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Fostering Good Habits in College
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“For us, it’s just a good fit in a lot of ways,” she said. “But it takes an administrative team that understands how animals can create a sense of community and is willing to take risks.”

Large universities are more like ocean liners; they can’t always react on the spur of the moment, or easily change course. “We’re a kayak,” she said, “so we can move more quickly and there’s not as much red tape to cut through.”

It also takes rules—there’s a whole book of them—and students who break them can receive demerits, for anything from unattended barking dogs to poop not picked up. A few times, when there have been violations of the latter, the administration called impromptu poop parties in which all students pitch in to clean up.

There are breed restrictions at Stephens. Students aren’t allowed to keep Pit Bulls, Rottweilers, German Shepherds, Chows or Akitas, or any mixes thereof. On the plus side, the school has done away with its size restriction, which only allowed dogs under 40 pounds. When left alone in a dorm room, dogs are required to be in crates or pens. Students also have the option of dropping off their dogs at the free dog day care facility.

Cognizant that not every student (or faculty member) is going to be a dog lover, the school also has pet-free dorms, and it doesn’t allow dogs and cats in classrooms or common areas, like lounges.

“There are people with allergies and students and faculty who aren’t that excited about pets,” Duren said. “We’ve all learned to coexist and be tolerant of others’ needs.”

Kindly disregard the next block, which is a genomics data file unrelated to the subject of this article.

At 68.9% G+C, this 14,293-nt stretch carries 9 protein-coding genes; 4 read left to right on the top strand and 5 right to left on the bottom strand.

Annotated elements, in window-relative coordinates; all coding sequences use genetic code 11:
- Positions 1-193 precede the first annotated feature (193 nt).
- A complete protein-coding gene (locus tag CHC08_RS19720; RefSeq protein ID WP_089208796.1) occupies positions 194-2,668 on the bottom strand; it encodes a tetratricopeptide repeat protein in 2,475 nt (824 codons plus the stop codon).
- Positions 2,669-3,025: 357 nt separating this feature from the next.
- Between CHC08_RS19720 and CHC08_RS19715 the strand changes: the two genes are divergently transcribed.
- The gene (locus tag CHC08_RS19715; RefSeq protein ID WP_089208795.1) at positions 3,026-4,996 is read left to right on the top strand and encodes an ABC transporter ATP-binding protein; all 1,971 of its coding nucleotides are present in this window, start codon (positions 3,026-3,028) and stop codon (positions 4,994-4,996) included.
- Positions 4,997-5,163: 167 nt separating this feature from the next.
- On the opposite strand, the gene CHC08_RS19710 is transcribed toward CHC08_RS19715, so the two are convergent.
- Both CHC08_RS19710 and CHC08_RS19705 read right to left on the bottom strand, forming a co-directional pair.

Two dormitories have been designated as pet friendly: Searcy Hall, which is also known as Pet Central, and Prunty Hall, which houses the dog day care center. Of the school’s incoming students, about one of every four indicate they want to be in a pet-friendly residence hall.

The Second Chance dogs being fostered at Stephens visit other campuses, too, including nearby University of Missouri, one of an increasing number of schools across the country that are inviting pets on campus at final exam time to provide students with some stress relief. Students spend a few minutes petting and playing with dogs to ease tension, and the dogs gain from the encounters as well, getting some socialization, and sometimes getting adopted.

The Stephens foster dogs are sometimes involved in extracurricular activities as well. At least, that was the case with two near-feral Chihuahuas rescued by Second Chance. They both ended up being fostered by a student in the theater program.

When the school’s production of the play Legally Blonde opened near the end of last school year, one of the Chihuahuas played the role of Bruiser and the second served as understudy. Before each show, the audience was told that both dogs, and many others, were available for adoption.

“They did really well,” said Ponder, who was assigned to make sure the dogs didn’t run offstage. Once the play completed its run, the two Chihuahuas—star and understudy —were adopted.

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This article first appeared in The Bark,
Issue 75: Fall 2013

John Woestendiek is a Pulitzer Prize–winning journalist, editor of the website Ohmidog! and author of Dog, Inc.: How a Collection of Visionaries, Rebels, Eccentrics and Their Pets Launched the Commercial Dog Cloning Industry.

ohmidog.com

Photography courtesy of Stephens College

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